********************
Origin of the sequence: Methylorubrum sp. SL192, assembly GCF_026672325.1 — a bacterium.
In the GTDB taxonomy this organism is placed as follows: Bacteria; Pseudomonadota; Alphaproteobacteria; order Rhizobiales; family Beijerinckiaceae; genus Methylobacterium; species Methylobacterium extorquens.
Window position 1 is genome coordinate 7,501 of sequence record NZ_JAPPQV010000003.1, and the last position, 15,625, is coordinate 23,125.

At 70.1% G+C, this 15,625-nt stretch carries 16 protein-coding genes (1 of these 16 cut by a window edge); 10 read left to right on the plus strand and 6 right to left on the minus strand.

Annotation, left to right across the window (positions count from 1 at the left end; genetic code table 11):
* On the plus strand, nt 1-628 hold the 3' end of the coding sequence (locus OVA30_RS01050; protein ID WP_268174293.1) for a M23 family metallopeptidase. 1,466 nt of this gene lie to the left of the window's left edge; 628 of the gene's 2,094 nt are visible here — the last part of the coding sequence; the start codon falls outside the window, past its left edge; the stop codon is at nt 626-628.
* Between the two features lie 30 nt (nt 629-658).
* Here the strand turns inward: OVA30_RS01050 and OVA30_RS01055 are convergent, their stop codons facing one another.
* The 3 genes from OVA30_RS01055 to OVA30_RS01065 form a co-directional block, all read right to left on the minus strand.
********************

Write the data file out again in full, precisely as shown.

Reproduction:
Origin of the sequence: Methylorubrum sp. SL192, assembly GCF_026672325.1 — a bacterium.
In the GTDB taxonomy this organism is placed as follows: Bacteria; Pseudomonadota; Alphaproteobacteria; order Rhizobiales; family Beijerinckiaceae; genus Methylobacterium; species Methylobacterium extorquens.
Window position 1 is genome coordinate 7,501 of sequence record NZ_JAPPQV010000003.1, and the last position, 15,625, is coordinate 23,125.

At 70.1% G+C, this 15,625-nt stretch carries 16 protein-coding genes (1 of these 16 cut by a window edge); 10 read left to right on the plus strand and 6 right to left on the minus strand.

Annotation, left to right across the window (positions count from 1 at the left end; genetic code table 11):
* On the plus strand, nt 1-628 hold the 3' end of the coding sequence (locus OVA30_RS01050; protein ID WP_268174293.1) for a M23 family metallopeptidase. 1,466 nt of this gene lie to the left of the window's left edge; 628 of the gene's 2,094 nt are visible here — the last part of the coding sequence; the start codon falls outside the window, past its left edge; the stop codon is at nt 626-628.
* Between the two features lie 30 nt (nt 629-658).
* Here the strand turns inward: OVA30_RS01050 and OVA30_RS01055 are convergent, their stop codons facing one another.
* The 3 genes from OVA30_RS01055 to OVA30_RS01065 form a co-directional block, all read right to left on the minus strand.